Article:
Wildlife Damage Management, Internet Center for


Date of this Version

April 1991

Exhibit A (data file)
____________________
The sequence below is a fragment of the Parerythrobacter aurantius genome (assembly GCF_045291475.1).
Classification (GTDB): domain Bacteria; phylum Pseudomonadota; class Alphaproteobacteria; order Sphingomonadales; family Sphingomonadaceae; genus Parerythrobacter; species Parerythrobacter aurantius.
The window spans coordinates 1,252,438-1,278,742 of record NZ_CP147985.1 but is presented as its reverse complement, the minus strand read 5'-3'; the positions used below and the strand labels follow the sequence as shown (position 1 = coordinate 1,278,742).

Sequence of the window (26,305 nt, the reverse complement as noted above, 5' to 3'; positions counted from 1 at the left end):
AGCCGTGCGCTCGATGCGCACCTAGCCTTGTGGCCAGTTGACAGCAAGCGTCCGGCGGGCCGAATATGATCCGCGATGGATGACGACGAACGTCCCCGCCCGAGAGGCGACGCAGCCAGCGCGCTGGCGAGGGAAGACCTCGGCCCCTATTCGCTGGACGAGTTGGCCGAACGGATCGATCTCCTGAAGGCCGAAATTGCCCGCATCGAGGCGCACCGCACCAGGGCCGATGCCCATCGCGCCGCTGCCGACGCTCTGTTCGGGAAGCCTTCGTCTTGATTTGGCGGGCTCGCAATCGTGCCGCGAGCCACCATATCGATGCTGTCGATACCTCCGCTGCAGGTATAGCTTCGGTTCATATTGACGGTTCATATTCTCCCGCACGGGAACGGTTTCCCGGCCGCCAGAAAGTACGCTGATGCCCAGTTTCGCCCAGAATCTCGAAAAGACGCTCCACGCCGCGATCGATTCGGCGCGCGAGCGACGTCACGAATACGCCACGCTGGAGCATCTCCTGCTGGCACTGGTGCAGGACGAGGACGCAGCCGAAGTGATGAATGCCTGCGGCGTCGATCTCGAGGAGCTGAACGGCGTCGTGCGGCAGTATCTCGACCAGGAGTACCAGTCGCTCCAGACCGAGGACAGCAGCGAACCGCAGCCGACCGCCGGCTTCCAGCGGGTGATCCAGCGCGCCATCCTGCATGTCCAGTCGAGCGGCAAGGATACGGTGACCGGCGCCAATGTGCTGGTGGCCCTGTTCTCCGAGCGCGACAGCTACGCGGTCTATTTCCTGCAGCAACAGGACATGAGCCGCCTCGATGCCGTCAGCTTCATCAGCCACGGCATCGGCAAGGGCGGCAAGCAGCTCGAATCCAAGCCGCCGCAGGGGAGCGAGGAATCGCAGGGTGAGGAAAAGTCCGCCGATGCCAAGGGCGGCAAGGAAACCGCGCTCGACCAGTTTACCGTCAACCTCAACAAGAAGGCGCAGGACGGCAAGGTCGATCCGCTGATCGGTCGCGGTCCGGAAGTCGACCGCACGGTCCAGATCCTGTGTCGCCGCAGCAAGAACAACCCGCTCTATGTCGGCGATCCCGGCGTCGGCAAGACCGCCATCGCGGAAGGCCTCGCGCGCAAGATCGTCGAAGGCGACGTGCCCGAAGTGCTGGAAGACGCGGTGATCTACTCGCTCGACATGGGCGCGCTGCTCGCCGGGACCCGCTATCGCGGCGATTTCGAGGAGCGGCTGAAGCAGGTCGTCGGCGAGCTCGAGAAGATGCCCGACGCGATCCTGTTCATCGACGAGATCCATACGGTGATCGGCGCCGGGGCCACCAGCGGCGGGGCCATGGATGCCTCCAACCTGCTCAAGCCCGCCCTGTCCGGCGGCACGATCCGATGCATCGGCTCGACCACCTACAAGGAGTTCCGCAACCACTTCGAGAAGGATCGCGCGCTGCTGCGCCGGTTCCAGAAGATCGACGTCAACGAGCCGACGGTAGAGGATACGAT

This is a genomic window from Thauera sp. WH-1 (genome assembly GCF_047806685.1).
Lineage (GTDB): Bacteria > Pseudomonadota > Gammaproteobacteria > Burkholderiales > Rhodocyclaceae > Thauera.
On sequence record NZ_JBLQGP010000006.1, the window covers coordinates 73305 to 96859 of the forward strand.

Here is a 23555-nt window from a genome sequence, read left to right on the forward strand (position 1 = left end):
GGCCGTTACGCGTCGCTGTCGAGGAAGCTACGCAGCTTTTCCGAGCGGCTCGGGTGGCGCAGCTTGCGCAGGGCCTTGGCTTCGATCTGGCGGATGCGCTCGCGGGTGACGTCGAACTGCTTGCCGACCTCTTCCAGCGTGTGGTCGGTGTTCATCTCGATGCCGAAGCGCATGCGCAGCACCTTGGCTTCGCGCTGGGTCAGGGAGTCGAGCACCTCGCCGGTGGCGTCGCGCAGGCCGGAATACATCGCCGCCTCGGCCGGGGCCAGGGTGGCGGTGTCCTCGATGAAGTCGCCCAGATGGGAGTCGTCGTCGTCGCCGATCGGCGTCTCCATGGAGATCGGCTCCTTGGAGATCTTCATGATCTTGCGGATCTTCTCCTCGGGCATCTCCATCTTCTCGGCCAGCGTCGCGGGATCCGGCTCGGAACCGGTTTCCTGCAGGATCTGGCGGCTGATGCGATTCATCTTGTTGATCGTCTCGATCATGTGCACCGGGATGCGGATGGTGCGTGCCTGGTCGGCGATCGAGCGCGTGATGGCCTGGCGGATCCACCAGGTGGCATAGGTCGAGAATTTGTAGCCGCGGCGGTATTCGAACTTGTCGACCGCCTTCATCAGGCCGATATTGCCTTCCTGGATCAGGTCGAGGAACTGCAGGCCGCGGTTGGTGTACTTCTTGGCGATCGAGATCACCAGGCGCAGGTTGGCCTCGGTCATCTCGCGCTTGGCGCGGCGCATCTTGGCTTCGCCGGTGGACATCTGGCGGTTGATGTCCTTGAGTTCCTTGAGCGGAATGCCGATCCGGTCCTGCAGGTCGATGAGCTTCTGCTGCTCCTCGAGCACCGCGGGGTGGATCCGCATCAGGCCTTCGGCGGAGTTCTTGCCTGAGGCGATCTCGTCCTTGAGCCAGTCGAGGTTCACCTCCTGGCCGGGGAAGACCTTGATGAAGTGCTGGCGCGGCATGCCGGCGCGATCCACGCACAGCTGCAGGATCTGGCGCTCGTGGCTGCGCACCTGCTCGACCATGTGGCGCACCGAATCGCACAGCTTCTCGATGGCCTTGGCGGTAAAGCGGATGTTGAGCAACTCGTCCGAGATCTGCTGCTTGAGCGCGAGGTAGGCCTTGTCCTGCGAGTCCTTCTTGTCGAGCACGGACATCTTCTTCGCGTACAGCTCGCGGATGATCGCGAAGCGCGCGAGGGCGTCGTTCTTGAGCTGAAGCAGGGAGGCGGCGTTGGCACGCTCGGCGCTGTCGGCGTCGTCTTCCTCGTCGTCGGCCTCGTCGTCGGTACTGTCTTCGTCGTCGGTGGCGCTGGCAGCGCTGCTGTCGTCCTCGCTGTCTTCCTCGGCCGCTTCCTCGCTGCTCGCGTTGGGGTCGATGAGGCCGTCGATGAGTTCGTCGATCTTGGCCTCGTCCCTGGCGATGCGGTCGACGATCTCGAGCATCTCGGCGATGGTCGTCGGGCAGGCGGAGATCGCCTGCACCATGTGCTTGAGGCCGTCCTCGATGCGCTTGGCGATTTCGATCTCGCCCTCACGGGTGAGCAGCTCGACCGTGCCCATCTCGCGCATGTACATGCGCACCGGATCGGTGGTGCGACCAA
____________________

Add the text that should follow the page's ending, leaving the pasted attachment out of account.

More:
In February 1985, the Environmental Protection Agency (EPA) established standards for reregistering strychnine for controlling ground squirrels. One standard required efficacy data on strychnine concentrations below those presently registered with the EPA. The 8.0 mg of strychnine per treated egg currently registered in North Dakota (ND820001) for controlling Franklin ground squirrels (Spermophilus franklinii) on waterfowl production areas (WPA's) was included in this standard. The U.S. Fish and Wildlife Service (USFWS) decided to maintain the strychnine egg registration because this is the only method available for controlling this species on WPA's. In 1986, the Denver Wildlife Research Center (DWRC) conducted laboratory tests indicating that no ground squirrel mortality occurred after they fed on 0.5 mg, 1.0 mg, or 2.0 mg strychnine-treated eggs. Ground squirrel mortality was 88%, 89%, and 88% after feeding on 3.0 mg, 4.0 mg, and 5.0 mg strychnine eggs, respectively. All died after feeding on 6.0 mg strychnine eggs (Matschke, unpublished data)